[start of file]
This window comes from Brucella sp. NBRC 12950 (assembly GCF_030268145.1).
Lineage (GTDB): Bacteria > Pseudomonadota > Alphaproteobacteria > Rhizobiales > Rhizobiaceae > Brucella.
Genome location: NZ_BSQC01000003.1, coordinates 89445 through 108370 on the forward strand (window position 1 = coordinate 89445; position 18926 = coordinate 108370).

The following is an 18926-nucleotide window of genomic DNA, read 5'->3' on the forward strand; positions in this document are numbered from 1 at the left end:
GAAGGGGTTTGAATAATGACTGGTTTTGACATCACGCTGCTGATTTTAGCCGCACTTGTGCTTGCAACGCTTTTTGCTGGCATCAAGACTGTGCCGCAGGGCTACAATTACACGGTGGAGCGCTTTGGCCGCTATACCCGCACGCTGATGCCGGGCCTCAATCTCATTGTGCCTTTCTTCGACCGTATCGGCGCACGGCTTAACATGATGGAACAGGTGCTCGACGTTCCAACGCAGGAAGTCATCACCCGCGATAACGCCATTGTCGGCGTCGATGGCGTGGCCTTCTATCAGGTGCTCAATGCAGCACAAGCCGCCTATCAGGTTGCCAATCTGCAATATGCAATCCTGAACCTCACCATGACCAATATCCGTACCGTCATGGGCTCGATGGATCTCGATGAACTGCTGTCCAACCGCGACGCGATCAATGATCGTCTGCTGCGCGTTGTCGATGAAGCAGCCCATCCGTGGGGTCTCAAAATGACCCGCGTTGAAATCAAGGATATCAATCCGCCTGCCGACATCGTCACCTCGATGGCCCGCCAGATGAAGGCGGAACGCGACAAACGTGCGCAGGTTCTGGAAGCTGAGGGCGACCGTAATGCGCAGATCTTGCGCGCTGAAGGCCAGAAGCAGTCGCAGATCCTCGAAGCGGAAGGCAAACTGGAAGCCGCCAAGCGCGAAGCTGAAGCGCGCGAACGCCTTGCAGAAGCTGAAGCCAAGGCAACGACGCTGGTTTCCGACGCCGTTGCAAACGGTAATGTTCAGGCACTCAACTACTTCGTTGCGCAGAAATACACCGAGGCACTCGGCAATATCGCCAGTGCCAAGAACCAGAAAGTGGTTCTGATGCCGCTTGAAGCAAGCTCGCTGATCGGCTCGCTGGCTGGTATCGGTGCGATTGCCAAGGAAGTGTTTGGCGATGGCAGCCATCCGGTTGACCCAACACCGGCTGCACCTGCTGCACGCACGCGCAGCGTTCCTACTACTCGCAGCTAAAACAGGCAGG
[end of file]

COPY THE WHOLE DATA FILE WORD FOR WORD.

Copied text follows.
This window comes from Brucella sp. NBRC 12950 (assembly GCF_030268145.1).
Lineage (GTDB): Bacteria > Pseudomonadota > Alphaproteobacteria > Rhizobiales > Rhizobiaceae > Brucella.
Genome location: NZ_BSQC01000003.1, coordinates 89445 through 108370 on the forward strand (window position 1 = coordinate 89445; position 18926 = coordinate 108370).

The following is an 18926-nucleotide window of genomic DNA, read 5'->3' on the forward strand; positions in this document are numbered from 1 at the left end:
GAAGGGGTTTGAATAATGACTGGTTTTGACATCACGCTGCTGATTTTAGCCGCACTTGTGCTTGCAACGCTTTTTGCTGGCATCAAGACTGTGCCGCAGGGCTACAATTACACGGTGGAGCGCTTTGGCCGCTATACCCGCACGCTGATGCCGGGCCTCAATCTCATTGTGCCTTTCTTCGACCGTATCGGCGCACGGCTTAACATGATGGAACAGGTGCTCGACGTTCCAACGCAGGAAGTCATCACCCGCGATAACGCCATTGTCGGCGTCGATGGCGTGGCCTTCTATCAGGTGCTCAATGCAGCACAAGCCGCCTATCAGGTTGCCAATCTGCAATATGCAATCCTGAACCTCACCATGACCAATATCCGTACCGTCATGGGCTCGATGGATCTCGATGAACTGCTGTCCAACCGCGACGCGATCAATGATCGTCTGCTGCGCGTTGTCGATGAAGCAGCCCATCCGTGGGGTCTCAAAATGACCCGCGTTGAAATCAAGGATATCAATCCGCCTGCCGACATCGTCACCTCGATGGCCCGCCAGATGAAGGCGGAACGCGACAAACGTGCGCAGGTTCTGGAAGCTGAGGGCGACCGTAATGCGCAGATCTTGCGCGCTGAAGGCCAGAAGCAGTCGCAGATCCTCGAAGCGGAAGGCAAACTGGAAGCCGCCAAGCGCGAAGCTGAAGCGCGCGAACGCCTTGCAGAAGCTGAAGCCAAGGCAACGACGCTGGTTTCCGACGCCGTTGCAAACGGTAATGTTCAGGCACTCAACTACTTCGTTGCGCAGAAATACACCGAGGCACTCGGCAATATCGCCAGTGCCAAGAACCAGAAAGTGGTTCTGATGCCGCTTGAAGCAAGCTCGCTGATCGGCTCGCTGGCTGGTATCGGTGCGATTGCCAAGGAAGTGTTTGGCGATGGCAGCCATCCGGTTGACCCAACACCGGCTGCACCTGCTGCACGCACGCGCAGCGTTCCTACTACTCGCAGCTAAAACAGGCAGG